The history of English language education in the United States closely follows the evolution of the United States itself. Before European occupation and invasion, there were hundreds of languages in use in North America. Consequently, the first task of those initial settlers was to conquer and subdue the native populations. Part of this process included teaching them English and preserving the English education model. Much of this was done in the name of “converting” them to Christianity. In retrospect, we were not only attempting to convert them theologically, but we were also imposing our culture and language upon them as well. Whatever one thinks of their motives, the first settlers were successful in colonizing Northeast North America and then Westward, bring along with them the English language, customs and culture. The article did not address this period, so I will call it the “Pre-Permissive Period”, when the vast majority of settlers were from England from the late1500s to the 1700s.
Germans, Dutch, polish, Italians, Czechs, French and Spanish followed the English by immigrating in the tens of thousands, ushering in The Permissive Period of the 1700s-1800s. This period was called permissive because of the belief that it was feasible to maintain each culture’s way of life while concurrently participating in the civil life of the nation. As the nation coagulated and assimilated to the collective culture of the nation, the Restrictive Period began to emerge. Prior to the Restrictive Period, the linguistic assimilation of the culture happened more organically.
The Restrictive Period was a time of declaration rather than assimilation. Indian policy harshened and worsened, the genocide was underway, and with it came an intolerance towards not only Indians but also Germans, Catholics, Southern Europeans. As a result, “English-only” laws emerged, as did a governmental push towards a homogenous approach to language and education. The results and effects of this Darwinistic sink-or-swim approach were mostly symbolic and political, however, because bi-lingual education survived by necessity.
With the second World War, restriction gave way to opportunism, as the war machine required an army of foreign language teachers. Eventually, the restrictive Naturalization Act of 1906 and the national origin quota system of 1924 gave way to The Immigration Act of 1965, allowing vast numbers of Asians and Latin Americans to enter the country. For the first time in American history, the federal government sought to build upon students’ home cultures, languages and experiences, rather than forcing them to immediately learn English before being educated in other subjects, marked by the passing of the Bilingual Education Act. Significant division on this subject remains to this day, with the detractors arguing that maintaining a United States requires maintaining a united and singular language.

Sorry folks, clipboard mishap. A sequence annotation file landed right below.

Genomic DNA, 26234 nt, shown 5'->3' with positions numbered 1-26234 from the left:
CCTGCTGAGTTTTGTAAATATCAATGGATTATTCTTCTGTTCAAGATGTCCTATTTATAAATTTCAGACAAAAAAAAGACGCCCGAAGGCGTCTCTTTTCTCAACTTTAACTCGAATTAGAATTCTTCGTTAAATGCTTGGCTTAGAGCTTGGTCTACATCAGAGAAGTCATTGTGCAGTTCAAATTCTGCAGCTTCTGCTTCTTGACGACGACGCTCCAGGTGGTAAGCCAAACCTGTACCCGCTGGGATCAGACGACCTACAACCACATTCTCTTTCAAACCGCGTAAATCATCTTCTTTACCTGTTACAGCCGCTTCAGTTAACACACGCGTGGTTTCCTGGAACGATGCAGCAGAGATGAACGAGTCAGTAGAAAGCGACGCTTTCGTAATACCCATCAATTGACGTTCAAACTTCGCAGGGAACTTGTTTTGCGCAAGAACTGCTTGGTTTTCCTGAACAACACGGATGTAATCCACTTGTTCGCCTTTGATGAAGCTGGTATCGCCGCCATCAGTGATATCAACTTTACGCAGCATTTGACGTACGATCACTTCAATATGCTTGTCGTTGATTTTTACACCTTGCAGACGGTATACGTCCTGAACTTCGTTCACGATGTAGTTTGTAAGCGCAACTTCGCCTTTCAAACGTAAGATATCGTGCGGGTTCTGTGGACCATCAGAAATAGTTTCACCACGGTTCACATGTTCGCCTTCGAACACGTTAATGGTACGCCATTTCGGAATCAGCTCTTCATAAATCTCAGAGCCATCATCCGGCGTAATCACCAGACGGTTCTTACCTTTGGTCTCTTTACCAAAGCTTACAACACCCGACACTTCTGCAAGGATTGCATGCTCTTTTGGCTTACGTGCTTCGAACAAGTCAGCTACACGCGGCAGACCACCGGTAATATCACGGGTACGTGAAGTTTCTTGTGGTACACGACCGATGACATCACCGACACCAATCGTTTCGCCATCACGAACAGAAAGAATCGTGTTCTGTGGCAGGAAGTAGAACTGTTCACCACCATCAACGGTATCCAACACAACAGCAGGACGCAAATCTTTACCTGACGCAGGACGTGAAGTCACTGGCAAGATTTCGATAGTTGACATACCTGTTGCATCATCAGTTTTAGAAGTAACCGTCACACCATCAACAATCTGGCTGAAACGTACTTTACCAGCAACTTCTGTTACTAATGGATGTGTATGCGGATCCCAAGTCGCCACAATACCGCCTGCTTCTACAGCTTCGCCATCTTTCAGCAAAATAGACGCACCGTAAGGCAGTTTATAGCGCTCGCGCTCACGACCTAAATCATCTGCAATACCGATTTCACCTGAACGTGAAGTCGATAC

Lau v Nichols (1974) was a landmark case wherein 1,800 Chinese students successfully argued that the mono-linguistic approach to education amounted to unequal treatment, resulting in an un-Constitutional deprivation of educational opportunity. The Lau case didn’t go as far as prescribing specific methodology to restore the civil rights of those deprived. However, it gave the federal government leverage to use against school districts who refused to accommodate ELL’s, using federal funding as the billy club.
Castaneda v. Pickard (1981) struck the next blow, giving more specific guidelines and putting teeth to the Lau ruling. These days, it’s like the Wild West, where enclaves of thought co-exist without a cohesive national plan. Structured, immersion, partial immersion, transitional bi-lingual programs, maintenance and development programs, and two-way immersion programs all exist simultaneously in different systems. Federal legislation has not gone far enough, and bureaucracy seems to have taken the place of leadership. What we all agree upon is that we must be inclusive and tolerant. What we don’t agree upon is what that actually means or what it looks like to the student. It’s all bogged down in a mushy soup of inclusion and political correctness, without clear objectives or pedagogical super-structure. If anything the Lau decision hangs like a spectre of fear for educational systems who do not comply with bi-lingual education mandates.
The Dismissive Period brings us to the present day, wherein Presidents Reagan and George H.W. Bush declared that we are doing a disservice to speakers of other languages by not insisting that they learn English in order to participate in the job market and in the culture. Nowaydays, failing to teach English is often used as a reason for poor performance in other subjects. School systems use it as an excuse for poor performance rather than as an objective and a priority.
Today, many challenges and questions remain. Is bi-lingual education a necessity in the modern world? Do we treat new immigrants like precious snowflakes these days, rather than using the Darwinistic “sink-or-swim” approach as in times past? Is the right solution somewhere in between? In a country where so many dozens of second languages exist, which language other than English should or indeed can also be taught? Why are we the only Western developed country without an official language? How can we embrace diversity whilst also stressing a unified national language? These and other important questions must be answered and leadership must be provided if we are to navigate these murky waters.